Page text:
On the top of the camera, you’ll find two lights that correspond to two equivalent lights in the viewfinder. One is labeled “slow,” which means that the lighting conditions require a shutter speed below 1/30 of a second. It’s just a warning for you, if you’re handholding the camera. The other light is labeled “over,” which, predictably means the metered shutter speed is faster than 1/500 second. You can still shoot at 1/500 second, but the camera is warning you that you may be overexposing the shot.
SLR users are used to being able to see metering information in the LCD displays on the top of their camera bodies, but this is a foreign concept to users of M-mount rangefinders, who bring their cameras to their eyes to get a meter reading. That is, unless you’re using an external or hotshoe-mounted meter, such as the Leica Meter MR.
This is a feature I thought useless at first but now find convenient. I can check to make sure I’m within the correct aperture range for a given lighting condition without raising the camera to my eye. So, when I see a scene that I want to capture and bring my camera to my eye, all I need to do is focus, frame, and release the shutter.
As for the rangefinder, it’s not as bright as one on a Leica, but it’s also not too bad. Focusing is very easy in a yellow diamond, split-image focusing patch in the center of the viewfinder. Out of all the Yashicas I’ve tried, not one had a misaligned focusing patch. The 45mm bright lines are bright and the viewfinder’s magnification, I would guess, is around 0.8x.
I tried to take a photo through the viewfinder. It did not work out so well, but you can see that the frame lines are bright.
Film loads normally and easily after you open the back door and rewinds via a release on the bottom and a standard rewind knob on the top of the body. This all sounds fine, but the real questions are: What is it like to use this camera? And what kind of results does it produce?
It took a while to get used to the limited shutter speed range. I always seem to want to shoot at f/4 or f/5.6, but I often found myself having to shoot at f/11 with this camera, especially at ISO 400.
The first roll I shot was Kodak Ektar 100, which requires fairly precise metering, close to that required by a slide film. I’m happy to report that the Yashica’s meter did an excellent job. Sure, there were some backlit situations that it misread, but that’s a mistake that almost any meter would make‚Äîcertainly any simple, reflective non-TTL meter like the one in the Yashica.
Headlands Center for the Arts
Headlands Center for the Arts
Framing with the viewfinder is accurate‚ it’s parallax corrected and focusing poses no problems for anyone who is used to handling a rangefinder camera. Coincidence is not difficult to spot. Even at f/1.7 and close distances, I found the rangefinder alignment to be accurate. If I missed focus on any of the shots, it was my own error that caused it. Have I mentioned how quiet the shutter is? I have. Nonetheless, it is very, very quiet. My only complaint is that it’s too easy to accidentally fire the shutter when you’re just trying to activate the meter.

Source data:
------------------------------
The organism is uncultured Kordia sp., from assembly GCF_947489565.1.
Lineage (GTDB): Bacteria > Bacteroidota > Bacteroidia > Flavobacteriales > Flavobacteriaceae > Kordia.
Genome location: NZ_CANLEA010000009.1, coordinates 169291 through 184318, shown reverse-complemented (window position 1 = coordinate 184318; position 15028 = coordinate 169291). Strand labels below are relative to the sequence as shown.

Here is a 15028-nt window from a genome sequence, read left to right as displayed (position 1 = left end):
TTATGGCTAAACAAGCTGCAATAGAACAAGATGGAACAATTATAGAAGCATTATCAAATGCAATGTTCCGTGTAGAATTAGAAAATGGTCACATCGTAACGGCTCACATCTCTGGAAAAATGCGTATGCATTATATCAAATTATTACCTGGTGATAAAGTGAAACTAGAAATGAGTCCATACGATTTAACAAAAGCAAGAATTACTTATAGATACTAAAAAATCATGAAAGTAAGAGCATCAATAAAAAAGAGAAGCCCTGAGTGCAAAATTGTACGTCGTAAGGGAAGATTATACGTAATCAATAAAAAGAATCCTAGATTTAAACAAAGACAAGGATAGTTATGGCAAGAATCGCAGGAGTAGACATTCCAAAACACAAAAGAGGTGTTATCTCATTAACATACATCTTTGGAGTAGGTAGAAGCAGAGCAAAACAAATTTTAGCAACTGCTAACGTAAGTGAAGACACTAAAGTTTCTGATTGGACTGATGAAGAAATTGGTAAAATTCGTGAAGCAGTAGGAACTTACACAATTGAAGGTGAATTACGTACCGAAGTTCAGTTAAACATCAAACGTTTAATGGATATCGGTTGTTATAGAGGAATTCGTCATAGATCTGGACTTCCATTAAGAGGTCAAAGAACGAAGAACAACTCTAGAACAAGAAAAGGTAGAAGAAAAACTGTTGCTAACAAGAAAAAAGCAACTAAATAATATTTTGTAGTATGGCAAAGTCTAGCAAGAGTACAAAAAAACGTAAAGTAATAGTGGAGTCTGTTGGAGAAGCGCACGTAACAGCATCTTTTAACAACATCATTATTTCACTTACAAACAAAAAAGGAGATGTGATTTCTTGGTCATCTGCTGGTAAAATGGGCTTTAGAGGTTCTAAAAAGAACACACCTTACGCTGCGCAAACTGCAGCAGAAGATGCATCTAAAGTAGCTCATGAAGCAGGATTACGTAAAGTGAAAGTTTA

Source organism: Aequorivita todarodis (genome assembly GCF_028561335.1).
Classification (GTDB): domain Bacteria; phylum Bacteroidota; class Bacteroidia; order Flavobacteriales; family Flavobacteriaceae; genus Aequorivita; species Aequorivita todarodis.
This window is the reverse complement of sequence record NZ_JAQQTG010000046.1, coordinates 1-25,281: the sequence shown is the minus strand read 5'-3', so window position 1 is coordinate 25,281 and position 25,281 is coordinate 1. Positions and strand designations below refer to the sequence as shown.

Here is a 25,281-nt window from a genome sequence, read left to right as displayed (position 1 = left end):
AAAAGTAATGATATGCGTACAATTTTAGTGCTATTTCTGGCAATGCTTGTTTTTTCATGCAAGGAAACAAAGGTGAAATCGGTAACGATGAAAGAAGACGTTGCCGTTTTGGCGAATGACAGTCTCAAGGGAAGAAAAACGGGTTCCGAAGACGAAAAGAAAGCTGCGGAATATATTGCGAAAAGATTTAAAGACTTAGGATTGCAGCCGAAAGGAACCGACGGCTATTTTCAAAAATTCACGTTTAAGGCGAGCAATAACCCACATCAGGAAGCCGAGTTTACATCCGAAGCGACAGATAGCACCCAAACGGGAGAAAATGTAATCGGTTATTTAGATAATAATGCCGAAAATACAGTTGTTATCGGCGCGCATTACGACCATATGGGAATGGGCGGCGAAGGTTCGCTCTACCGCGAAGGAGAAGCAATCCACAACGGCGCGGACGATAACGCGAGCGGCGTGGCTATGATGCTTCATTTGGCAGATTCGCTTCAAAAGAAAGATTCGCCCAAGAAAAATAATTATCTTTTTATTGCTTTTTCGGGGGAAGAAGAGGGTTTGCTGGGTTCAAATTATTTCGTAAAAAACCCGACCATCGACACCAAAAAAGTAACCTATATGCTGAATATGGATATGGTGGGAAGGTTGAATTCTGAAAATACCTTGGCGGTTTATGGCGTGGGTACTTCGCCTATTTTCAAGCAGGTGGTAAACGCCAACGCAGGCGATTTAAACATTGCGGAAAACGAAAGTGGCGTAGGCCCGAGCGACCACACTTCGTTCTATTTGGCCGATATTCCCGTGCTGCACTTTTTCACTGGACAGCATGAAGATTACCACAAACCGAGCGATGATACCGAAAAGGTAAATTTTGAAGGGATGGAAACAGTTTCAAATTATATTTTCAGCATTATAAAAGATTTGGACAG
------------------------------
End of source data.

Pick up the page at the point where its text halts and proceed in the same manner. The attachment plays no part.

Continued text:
Bokeh at f/1.7
Bokeh at f/1.7. The lens becomes noticeably sharper at f/2.8.
The lens, which was the main attraction of this camera, performs quite well. It vignettes slightly but not unattractively at all apertures. Wide open, it produces some nice bokeh. However, if you want to shoot wide open outdoors, you should probably invest in a neutral density filter. (It takes 55mm filters.) You may also want to get a hood because this lens flares easily. Unlike the vignetting, I can’t say that the flare is attractive. It often takes on the pentagon shape of the aperture. It looks as if someone drew a semi-transparent pentagon on your photo. In other words, the transition from flare to no flare is not, in any way, gradual.
One of the few times the lens flare didn’t look hideous
However, under most conditions, the lens gives a nice vintage look and a pleasing bokeh. I can’t say that the Yashica will replace my M7, but it’s certainly a fun little camera. And I’ve never carried a camera that elicited more comments from passers-by. Many people asked me what kind of a camera I was carrying. One man told me he had just bought one for himself. A woman at one of the trendiest restaurants in the city asked me, “Is that a Yashica? My father gave me one of those. It takes great pictures!”
Even if it’s not a conversation starter, changing equipment for a day can be inspiring or at least compel you to just go out shoot. I don’t know of a camera with a better quality to price ratio than the Yashica Electro with which to do so.
Ricky Opaterny is a writer who dabbles in photography in Paris, San Francisco, and New York. He occasionally maintains a blog, a photo blog, and a collection of things he likes, many of which are related to photography. He collected some photos from France in a book.